Suleimanov lodged the first case on 16 October 2019 (Application No. 56354/19). He argues that the Russian authorities violated his rights under Article 6 ("Right to a fair trial"), Article 7 ("No punishment without law"), Article 9 ("Freedom of thought, conscience and religion"), Article 10 ("Freedom of expression"), Article 11 ("Freedom of assembly and association") and Article 13 ("Right to an effective remedy") of the European Convention for the Protection of Human Rights and Fundamental Freedoms.
Suleimanov lodged the second case on 18 November 2019 (Application No. 64404/19), complaining that his transfer from Ukraine (occupied Crimea) to a prison in Russia was illegal under Article 3 Protocol 4 of the Convention and of inhumane treatment in prison (Article 3).
Two Jehovah's Witness verdicts imminent
Artyom Gerasimov / Jehovah's Witnesses
On the afternoon of 3 March, Judge Vladimir Romanenko at Yalta City Court is expected to issue his verdict in the "extremism"-related criminal case of Jehovah's Witness Artyom Vyacheslavovich Gerasimov (born 13 January 1985), according to court records. The prosecutor has demanded a jail term of six and a half years, plus one year of restrictions on freedom and a three-year ban on unspecified activity.
On the morning of 5 March, Judge Mariya Yermakova at Dzhankoi District Court is expected to issue her verdict in the "extremism"-related criminal case of another Crimean Jehovah's Witness Sergei Filatov, according to court records. Closed hearings on 25 and 28 February heard the final speeches in the case. The prosecutor has demanded a strict regime jail term of seven years.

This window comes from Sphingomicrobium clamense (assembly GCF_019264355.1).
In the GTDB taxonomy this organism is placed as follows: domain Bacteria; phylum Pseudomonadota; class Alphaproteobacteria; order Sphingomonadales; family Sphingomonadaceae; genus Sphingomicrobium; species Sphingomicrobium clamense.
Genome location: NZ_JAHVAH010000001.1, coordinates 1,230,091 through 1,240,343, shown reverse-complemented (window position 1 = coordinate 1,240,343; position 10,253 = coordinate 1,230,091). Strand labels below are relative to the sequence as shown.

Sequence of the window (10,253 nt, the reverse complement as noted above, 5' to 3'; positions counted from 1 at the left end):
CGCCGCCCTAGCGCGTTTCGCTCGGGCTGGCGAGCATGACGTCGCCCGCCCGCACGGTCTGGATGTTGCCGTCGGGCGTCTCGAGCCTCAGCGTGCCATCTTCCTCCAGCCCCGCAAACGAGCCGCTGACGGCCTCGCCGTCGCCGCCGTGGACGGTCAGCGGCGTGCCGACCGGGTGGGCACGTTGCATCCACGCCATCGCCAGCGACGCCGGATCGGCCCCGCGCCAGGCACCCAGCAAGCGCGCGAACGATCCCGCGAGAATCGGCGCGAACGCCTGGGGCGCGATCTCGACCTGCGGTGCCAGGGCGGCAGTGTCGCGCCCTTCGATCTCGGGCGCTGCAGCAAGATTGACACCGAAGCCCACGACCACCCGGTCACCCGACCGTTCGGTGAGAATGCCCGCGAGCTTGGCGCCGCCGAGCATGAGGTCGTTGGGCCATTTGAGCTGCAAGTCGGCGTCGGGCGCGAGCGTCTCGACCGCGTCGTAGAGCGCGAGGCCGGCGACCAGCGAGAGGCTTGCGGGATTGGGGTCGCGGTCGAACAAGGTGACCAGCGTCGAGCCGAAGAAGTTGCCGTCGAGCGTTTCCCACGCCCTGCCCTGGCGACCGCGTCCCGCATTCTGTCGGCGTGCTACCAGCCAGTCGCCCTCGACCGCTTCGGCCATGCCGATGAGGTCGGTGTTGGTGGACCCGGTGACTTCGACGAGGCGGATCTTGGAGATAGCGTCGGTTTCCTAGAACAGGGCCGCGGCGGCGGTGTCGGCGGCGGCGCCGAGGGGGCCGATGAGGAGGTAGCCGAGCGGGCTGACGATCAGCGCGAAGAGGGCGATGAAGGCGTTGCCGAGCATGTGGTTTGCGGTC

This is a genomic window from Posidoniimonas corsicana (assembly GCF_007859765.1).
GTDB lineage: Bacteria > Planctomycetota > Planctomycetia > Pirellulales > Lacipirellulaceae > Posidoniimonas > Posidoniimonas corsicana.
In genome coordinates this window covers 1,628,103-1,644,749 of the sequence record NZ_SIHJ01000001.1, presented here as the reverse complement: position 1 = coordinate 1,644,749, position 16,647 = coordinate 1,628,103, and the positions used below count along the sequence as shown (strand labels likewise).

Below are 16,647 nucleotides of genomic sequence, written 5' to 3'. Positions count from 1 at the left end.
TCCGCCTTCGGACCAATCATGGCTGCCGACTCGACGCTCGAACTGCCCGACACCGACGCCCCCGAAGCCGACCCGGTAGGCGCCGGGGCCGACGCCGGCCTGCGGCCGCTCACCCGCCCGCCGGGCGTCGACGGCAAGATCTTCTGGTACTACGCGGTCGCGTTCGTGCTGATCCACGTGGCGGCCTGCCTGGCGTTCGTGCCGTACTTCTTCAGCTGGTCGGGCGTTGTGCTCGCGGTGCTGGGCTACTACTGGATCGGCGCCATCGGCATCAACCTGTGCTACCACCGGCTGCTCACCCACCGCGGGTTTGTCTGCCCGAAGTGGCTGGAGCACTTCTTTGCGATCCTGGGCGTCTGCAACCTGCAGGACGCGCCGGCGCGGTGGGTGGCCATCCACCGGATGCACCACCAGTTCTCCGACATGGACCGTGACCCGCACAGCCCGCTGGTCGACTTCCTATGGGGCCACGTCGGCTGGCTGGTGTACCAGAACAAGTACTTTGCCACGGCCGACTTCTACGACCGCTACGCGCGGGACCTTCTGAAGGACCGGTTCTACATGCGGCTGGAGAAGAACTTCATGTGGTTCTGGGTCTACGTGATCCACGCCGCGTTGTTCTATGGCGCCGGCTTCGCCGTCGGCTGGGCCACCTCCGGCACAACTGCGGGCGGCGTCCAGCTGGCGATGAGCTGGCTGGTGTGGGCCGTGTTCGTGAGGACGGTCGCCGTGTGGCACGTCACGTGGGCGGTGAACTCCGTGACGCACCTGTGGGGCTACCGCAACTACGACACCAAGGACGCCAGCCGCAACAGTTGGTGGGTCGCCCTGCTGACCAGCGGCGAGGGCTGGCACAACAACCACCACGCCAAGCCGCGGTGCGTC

If either Gerasimov or Filatov is convicted, they would be the first Jehovah's Witnesses convicted in Russian-occupied Crimea to punish them for exercising freedom of religion or belief.
Both Gerasimov and Filatov are on trial under Russian Criminal Code Article 282.2, Part 1. In both cases the Russian FSB security service initiated the criminal cases. Neither was held in pre-trial detention, but both were under travel restrictions, having to sign pledges not to leave the area as the cases were being investigated and once the trials began.
Sergei Filatov outside Dzhankoi District Court, 25 February 2020 Krymr.org (RFE/RL)
Russian Criminal Code Article 282.2, Part 1 punishes "Organisation of" and Part 2 punishes "participation in" "the activity of a social or religious association or other organisation in relation to which a court has adopted a decision legally in force on liquidation or ban on the activity in connection with the carrying out of extremist activity". The maximum punishment under Part 1 of this Article is 10 years' imprisonment.
In March 2019, Russian FSB investigators launched a criminal case against Gerasimov and Taras Grigoryevich Kuzio (see below) from the southern Crimean town of Yalta. Five days later, officers raided eight Jehovah's Witness family homes (including that of Gerasimov) in and around Yalta. Officers seized religious literature, money and other documents, and took several people for interrogation. Both Gerasimov and Kuzio had to sign a pledge not to leave the area. The criminal case reached court in September 2019.
In November 2018, about 10 groups of Russian FSB officers, OMON riot police, and possibly officers of other agencies who had come from Simferopol raided the homes in Dzhankoi of eight families (including that of Filatov) who were members of the two local Jehovah's Witness communities before they were banned in 2017. Officers used violence against some of them, while a pregnant woman suffered a miscarriage following the raids.
The Russian FSB security service accused Filatov of "continuing the activity" of the local Jehovah's Witness community, which had been liquidated as "extremist". Filatov rejects the accusation against him. He told the Investigator that believers meet together not as an organisation but as private individuals under the guarantees enshrined in the Russian Constitution. The criminal case reached court in September 2019.
New raid on Jehovah's Witness, one of two more facing prosecution